- The 7,000 dockers represented through the ILWU at Port LA are some of the highest paid blue-collar workers.
- They receive nearly three times as much money as the average dockworker due to the nature of their job.
- Christopher Mims breaks down how packages arrive at your door within a matter of days in his new book, “Arriving Today.”
- See more stories on Insider’s business page.
Dock workers at the Port of Los Angeles have one of the highest-paying blue-collar jobs in the US.
The over 7,000 longshoremen represented through the International Longshore and Warehouse Union (ILWU) that work at the Southern California port are paid over $US100,000 ($AU136,668) a year and receive free health insurance and full pensions, according to a new book from The Wall Street Journal’s Christopher Mims. In the book, “Arriving Today: From Factory to Front Door – Why Everything Has Changed About How and What We Buy,” Mims breaks down how goods travel from Asia to the US.
The workers receive nearly three times as much money as the average dock worker in the US, according to data from Glassdoor which lists the average salary as $US36,710 ($AU50,171) a year. But, Mims contextualizes the workers’ high pay within the scope of the ILWU’s strength, as well as the skill and danger associated with the job.
“The longshoremen in TracPac’s cranes are real-life examples of the science fiction staples of pilots in giant mechanized suits, except that instead of battling city-destroying Kaiju, they rise each morning to cooperate with equally tremendous seaborne giants transporting consumer goods from one continent to another,” Mims writes.
Longshoremen represent a crucial part of the complicated dance that makes up the global supply chain. The ports in Los Angeles and Long Beach are responsible for about half of US imports. In Los Angeles, the dockworkers work in one of the most heavily automated ports in the world. As of 2020, a third of the port is fully automated.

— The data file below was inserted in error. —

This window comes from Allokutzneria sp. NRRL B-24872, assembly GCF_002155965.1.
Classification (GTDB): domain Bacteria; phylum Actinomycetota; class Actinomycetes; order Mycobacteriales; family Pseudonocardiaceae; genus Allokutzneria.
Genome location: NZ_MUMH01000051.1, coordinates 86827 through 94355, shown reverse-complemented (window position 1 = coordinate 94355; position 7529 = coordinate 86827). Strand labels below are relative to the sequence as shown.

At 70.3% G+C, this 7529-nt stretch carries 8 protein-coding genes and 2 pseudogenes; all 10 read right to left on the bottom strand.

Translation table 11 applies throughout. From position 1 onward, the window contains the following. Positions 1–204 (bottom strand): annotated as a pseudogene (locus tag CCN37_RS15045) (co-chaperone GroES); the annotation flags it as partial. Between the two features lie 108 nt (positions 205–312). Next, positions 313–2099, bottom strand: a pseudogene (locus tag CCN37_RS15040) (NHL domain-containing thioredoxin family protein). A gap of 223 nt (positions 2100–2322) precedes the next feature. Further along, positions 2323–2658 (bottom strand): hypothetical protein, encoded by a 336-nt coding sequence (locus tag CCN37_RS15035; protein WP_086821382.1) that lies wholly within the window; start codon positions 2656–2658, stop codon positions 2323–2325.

Longshoremen work alongside massive robots to unload and reload boats, including a terminal called the TracPac that is nearly fully automated with three-story-high robot cranes that move containers within the port. Mims points out that some workers are in close proximity to the hulking robots that could crush a human in an instant, opening them up to serious risks of death or injury.
Port LA has 28 massive crane robots called “autostrads” and is home to the largest robot in the world by dimension.
“They accelerate quickly but move slowly, topping out at a speed barely above a brisk walk. They’re tall and gangly, like marionettes,” Mims writes about the all-electric robots that roll silently on rubber tires in the TracPac. “In their group behavior – in the way they literally swarm the containers deposited for them on the quay – they seem like ants, or more accurately, like robots imbued with ant-like logic.”
Members of the ILWU have been able to receive higher wages than most blue-collar workers due to the crucial role they play in the economy by maintaining the flow of goods in and out of the US. While the port’s automation has drastically cut down on the number of human workers at the ports, the ones that remain have become increasingly valuable. They are part of a process that takes as little as 24 hours to fully unload a ship.
Mims pointed to instances when worker strikes threatened to derail the US economy, including in 2002 when President George W. Busch interceded to halt strikes at 29 West Coast ports.
While workers represented by the ILWU have been able to negotiate for higher wages, it doesn’t reflect the pay of the hourly workers who are called onto the job when the ports need extra workers. These workers do not receive benefits and have a starting pay of about $US25 ($AU34) per hour, according to Mims.
Longshoremen are some of many workers that help keep the supply chain flowing. Today, these workers are more important than ever as massive supply-chain snags threaten to disrupt the global economy. In the Port of Los Angeles, longshoremen face a record backlog of ships.
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